From British Columbia’s Highway of Tears to the Maritimes, Canadian women continue to disappear while the justice system chooses to turn a blind eye.
For Jamie Stimson, the fact Indigenous women regularly go missing does not come as a shock as the UBC arts student’s journey took her to the brink of no return during her life on the streets.
“I was living in a tent city in Seattle in a place called ‘the Devil’s playground.’ It’s near the casino area and the track. When I was working on the street, I got locked up in a garage where I was beaten and raped for two days,” recalls Stimson who will be a featured speaker at the In Honour of Missing and Murdered Indigenous Women event later this month. “When I called the cops they said: ‘I thought you (Indian) girls liked it rough.’ And then he arrested me.”
Like many Indigenous women, Stimson is the third generation in her family to suffer from the residual trauma of the Canadian Residential School System. She was born in Calgary, but family life quickly unravelled as her mother was murdered when she was just a toddler. Despite having many foster children in her care, her aunt from British Columbia brought Stimson back to the First Nation community where she was raised.
She immersed herself in sports and was on track to living a normal life when things changed in 1995.
“I was raped in my community at 15 by a 42-year-old Indigenous man. I was told it was my fault. That I shouldn’t have been at that party,” she recalled in a soft voice. “My innocence went away in one night.
“I didn’t like hearing the gossip so I ran away from home, where I got involved in drugs, drinking and fighting. I knew I didn’t want to live in that pain. In that hurt,” she added.
Eventually, Stimson did get her life back on track and was sober for six years before she connected online with a man from Tacoma, Washington. One thing led to another and she soon found herself on the street and addicted to crystal meth.
“The sex trade was a symptom of my addiction and my life was in danger every single day,” says the 39-year-old. “Hate consumed me so much. Like I had two different identities. The scared First Nation girl who felt lonely all the time and the street person version of myself.”
While trying to get clean, she found it difficult to detox. It was not until Stimson was arrested for shoplifting, resisting arrest and thrown in the Pearce County jail for 30 days where she was able to turn a corner on the long journey to sobriety.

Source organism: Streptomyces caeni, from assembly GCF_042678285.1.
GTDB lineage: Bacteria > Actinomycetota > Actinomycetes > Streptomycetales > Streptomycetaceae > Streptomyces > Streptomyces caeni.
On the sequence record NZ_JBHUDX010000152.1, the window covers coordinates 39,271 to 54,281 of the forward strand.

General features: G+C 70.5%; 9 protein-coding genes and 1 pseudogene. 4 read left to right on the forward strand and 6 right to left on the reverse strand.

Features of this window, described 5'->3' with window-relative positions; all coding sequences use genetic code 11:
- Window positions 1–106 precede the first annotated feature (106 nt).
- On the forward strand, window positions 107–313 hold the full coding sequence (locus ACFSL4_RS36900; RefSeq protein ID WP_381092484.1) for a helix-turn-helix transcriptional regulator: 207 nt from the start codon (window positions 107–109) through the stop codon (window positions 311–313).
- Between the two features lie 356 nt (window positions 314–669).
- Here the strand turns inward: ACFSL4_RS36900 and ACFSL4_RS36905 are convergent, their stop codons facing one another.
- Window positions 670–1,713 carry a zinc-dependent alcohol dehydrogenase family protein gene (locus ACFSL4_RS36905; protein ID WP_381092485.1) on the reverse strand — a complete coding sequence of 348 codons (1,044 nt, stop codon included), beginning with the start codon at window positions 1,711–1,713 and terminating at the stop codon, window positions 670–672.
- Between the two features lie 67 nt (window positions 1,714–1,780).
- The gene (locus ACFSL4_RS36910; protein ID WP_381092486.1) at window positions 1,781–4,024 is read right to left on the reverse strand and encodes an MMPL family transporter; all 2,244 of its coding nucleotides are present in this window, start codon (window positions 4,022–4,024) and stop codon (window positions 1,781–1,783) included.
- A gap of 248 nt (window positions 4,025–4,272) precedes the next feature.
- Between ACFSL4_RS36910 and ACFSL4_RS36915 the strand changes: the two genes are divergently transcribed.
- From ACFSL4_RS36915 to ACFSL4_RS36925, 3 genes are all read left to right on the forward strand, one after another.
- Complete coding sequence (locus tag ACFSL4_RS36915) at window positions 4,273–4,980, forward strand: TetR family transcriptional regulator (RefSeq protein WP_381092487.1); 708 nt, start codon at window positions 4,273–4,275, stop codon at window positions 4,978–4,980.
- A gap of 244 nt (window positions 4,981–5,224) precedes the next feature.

“I had a spiritual awakening in jail. I wanted to get home and get off drugs. 32 days later I was back in my community. Today, I have no desire to drink or use and it’s all through the power of prayer. I owe everything to my Creator.”
Through the UBC Aboriginal Access Studies (AAS) program, Stimson is moving towards obtaining a university degree. After successfully passing her first year, she is now on the path to completing a BA with a major in psychology. Her daughter, Moonlite Supernault, has joined her mom on campus and is in her first year of the AAS program.
“We’re quite competitive with grades. I’ve always loved learning and I love challenging myself,” said Stimson with a smile.
While the Highway of Tears is the most high-profile example of missing Indigenous women in the province, this valley is no exception as the remains of an Indigenous girl were found on a farm in the North Okanagan and nobody was charged with the fatality.
Faculty, staff and students are urged to hear first hand the importance Indigenous community plays in turning the tide on this epidemic. In Honour of Missing and Murdered Indigenous Women is a UBC sponsored event and will feature Indigenous community members sharing their journey along this often lonely path and how healing must come from within.
Stimson will be joining other community members in opening sharing their journey on Feb. 26 at 2 p.m. in the University Centre Ballroom (room UNC 200). In Honour of Missing and Murdered Indigenous Women is a collaborative effort between the Sexual Violence Prevention & Response Office, Equity and Inclusion, Ombuds Office and Aboriginal Programs and Services.
To RSVP or find out more about this event, visit: ubc.ca1.qualtrics.com/jfe/form/SV_81dSTvXzUyyTBn7